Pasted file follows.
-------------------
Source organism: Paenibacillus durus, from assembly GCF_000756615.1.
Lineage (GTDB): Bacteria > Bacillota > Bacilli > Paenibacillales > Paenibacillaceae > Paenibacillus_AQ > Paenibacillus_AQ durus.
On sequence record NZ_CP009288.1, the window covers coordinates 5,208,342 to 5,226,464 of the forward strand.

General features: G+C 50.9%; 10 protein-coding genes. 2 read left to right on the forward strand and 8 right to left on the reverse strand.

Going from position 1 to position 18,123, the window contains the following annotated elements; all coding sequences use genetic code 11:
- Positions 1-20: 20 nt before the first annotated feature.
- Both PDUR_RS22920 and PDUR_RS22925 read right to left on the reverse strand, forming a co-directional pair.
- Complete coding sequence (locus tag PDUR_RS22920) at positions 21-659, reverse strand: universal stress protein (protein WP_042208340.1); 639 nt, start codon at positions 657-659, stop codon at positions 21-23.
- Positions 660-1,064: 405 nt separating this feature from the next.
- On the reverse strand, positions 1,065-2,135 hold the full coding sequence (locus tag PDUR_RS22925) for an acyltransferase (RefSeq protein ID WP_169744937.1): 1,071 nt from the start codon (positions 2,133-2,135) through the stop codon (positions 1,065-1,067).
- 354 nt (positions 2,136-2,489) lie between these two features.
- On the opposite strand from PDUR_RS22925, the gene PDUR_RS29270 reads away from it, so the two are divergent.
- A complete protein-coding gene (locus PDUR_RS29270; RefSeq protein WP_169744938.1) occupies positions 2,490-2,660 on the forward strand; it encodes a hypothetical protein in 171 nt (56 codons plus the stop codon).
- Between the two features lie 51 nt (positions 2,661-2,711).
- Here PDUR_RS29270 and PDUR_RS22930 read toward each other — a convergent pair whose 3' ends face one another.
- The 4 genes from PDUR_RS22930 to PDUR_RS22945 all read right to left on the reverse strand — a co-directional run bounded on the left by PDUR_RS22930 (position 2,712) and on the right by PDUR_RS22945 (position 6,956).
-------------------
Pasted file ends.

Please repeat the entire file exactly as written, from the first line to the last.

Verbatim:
Source organism: Paenibacillus durus, from assembly GCF_000756615.1.
Lineage (GTDB): Bacteria > Bacillota > Bacilli > Paenibacillales > Paenibacillaceae > Paenibacillus_AQ > Paenibacillus_AQ durus.
On sequence record NZ_CP009288.1, the window covers coordinates 5,208,342 to 5,226,464 of the forward strand.

General features: G+C 50.9%; 10 protein-coding genes. 2 read left to right on the forward strand and 8 right to left on the reverse strand.

Going from position 1 to position 18,123, the window contains the following annotated elements; all coding sequences use genetic code 11:
- Positions 1-20: 20 nt before the first annotated feature.
- Both PDUR_RS22920 and PDUR_RS22925 read right to left on the reverse strand, forming a co-directional pair.
- Complete coding sequence (locus tag PDUR_RS22920) at positions 21-659, reverse strand: universal stress protein (protein WP_042208340.1); 639 nt, start codon at positions 657-659, stop codon at positions 21-23.
- Positions 660-1,064: 405 nt separating this feature from the next.
- On the reverse strand, positions 1,065-2,135 hold the full coding sequence (locus tag PDUR_RS22925) for an acyltransferase (RefSeq protein ID WP_169744937.1): 1,071 nt from the start codon (positions 2,133-2,135) through the stop codon (positions 1,065-1,067).
- 354 nt (positions 2,136-2,489) lie between these two features.
- On the opposite strand from PDUR_RS22925, the gene PDUR_RS29270 reads away from it, so the two are divergent.
- A complete protein-coding gene (locus PDUR_RS29270; RefSeq protein WP_169744938.1) occupies positions 2,490-2,660 on the forward strand; it encodes a hypothetical protein in 171 nt (56 codons plus the stop codon).
- Between the two features lie 51 nt (positions 2,661-2,711).
- Here PDUR_RS29270 and PDUR_RS22930 read toward each other — a convergent pair whose 3' ends face one another.
- The 4 genes from PDUR_RS22930 to PDUR_RS22945 all read right to left on the reverse strand — a co-directional run bounded on the left by PDUR_RS22930 (position 2,712) and on the right by PDUR_RS22945 (position 6,956).